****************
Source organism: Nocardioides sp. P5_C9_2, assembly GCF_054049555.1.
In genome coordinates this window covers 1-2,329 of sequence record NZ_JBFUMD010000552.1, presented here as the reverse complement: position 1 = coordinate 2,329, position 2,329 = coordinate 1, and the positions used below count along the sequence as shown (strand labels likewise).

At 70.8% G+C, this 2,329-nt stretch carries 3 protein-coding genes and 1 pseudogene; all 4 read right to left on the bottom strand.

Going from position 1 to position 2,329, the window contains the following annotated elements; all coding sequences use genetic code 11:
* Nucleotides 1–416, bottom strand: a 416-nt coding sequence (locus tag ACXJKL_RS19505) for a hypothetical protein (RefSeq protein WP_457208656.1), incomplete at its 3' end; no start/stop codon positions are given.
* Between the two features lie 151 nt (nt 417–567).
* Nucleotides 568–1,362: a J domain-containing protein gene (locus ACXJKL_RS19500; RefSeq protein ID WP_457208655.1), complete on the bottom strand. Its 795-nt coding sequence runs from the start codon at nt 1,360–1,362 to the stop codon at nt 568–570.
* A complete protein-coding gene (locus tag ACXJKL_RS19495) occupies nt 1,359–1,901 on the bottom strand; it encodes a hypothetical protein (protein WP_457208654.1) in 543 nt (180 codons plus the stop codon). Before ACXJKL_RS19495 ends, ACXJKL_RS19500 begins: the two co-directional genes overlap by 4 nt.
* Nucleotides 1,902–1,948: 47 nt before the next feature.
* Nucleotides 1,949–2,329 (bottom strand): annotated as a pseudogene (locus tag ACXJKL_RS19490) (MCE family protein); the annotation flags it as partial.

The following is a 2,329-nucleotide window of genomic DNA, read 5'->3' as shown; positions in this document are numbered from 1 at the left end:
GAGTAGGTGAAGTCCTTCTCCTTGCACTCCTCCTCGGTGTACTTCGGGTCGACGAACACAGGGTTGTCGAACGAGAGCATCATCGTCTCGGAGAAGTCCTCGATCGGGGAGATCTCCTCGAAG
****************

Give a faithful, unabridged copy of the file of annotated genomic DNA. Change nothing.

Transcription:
Source organism: Nocardioides sp. P5_C9_2, assembly GCF_054049555.1.
In genome coordinates this window covers 1-2,329 of sequence record NZ_JBFUMD010000552.1, presented here as the reverse complement: position 1 = coordinate 2,329, position 2,329 = coordinate 1, and the positions used below count along the sequence as shown (strand labels likewise).

At 70.8% G+C, this 2,329-nt stretch carries 3 protein-coding genes and 1 pseudogene; all 4 read right to left on the bottom strand.

Going from position 1 to position 2,329, the window contains the following annotated elements; all coding sequences use genetic code 11:
* Nucleotides 1–416, bottom strand: a 416-nt coding sequence (locus tag ACXJKL_RS19505) for a hypothetical protein (RefSeq protein WP_457208656.1), incomplete at its 3' end; no start/stop codon positions are given.
* Between the two features lie 151 nt (nt 417–567).
* Nucleotides 568–1,362: a J domain-containing protein gene (locus ACXJKL_RS19500; RefSeq protein ID WP_457208655.1), complete on the bottom strand. Its 795-nt coding sequence runs from the start codon at nt 1,360–1,362 to the stop codon at nt 568–570.
* A complete protein-coding gene (locus tag ACXJKL_RS19495) occupies nt 1,359–1,901 on the bottom strand; it encodes a hypothetical protein (protein WP_457208654.1) in 543 nt (180 codons plus the stop codon). Before ACXJKL_RS19495 ends, ACXJKL_RS19500 begins: the two co-directional genes overlap by 4 nt.
* Nucleotides 1,902–1,948: 47 nt before the next feature.
* Nucleotides 1,949–2,329 (bottom strand): annotated as a pseudogene (locus tag ACXJKL_RS19490) (MCE family protein); the annotation flags it as partial.

The following is a 2,329-nucleotide window of genomic DNA, read 5'->3' as shown; positions in this document are numbered from 1 at the left end:
GAGTAGGTGAAGTCCTTCTCCTTGCACTCCTCCTCGGTGTACTTCGGGTCGACGAACACAGGGTTGTCGAACGAGAGCATCATCGTCTCGGAGAAGTCCTCGATCGGGGAGATCTCCTCGAAG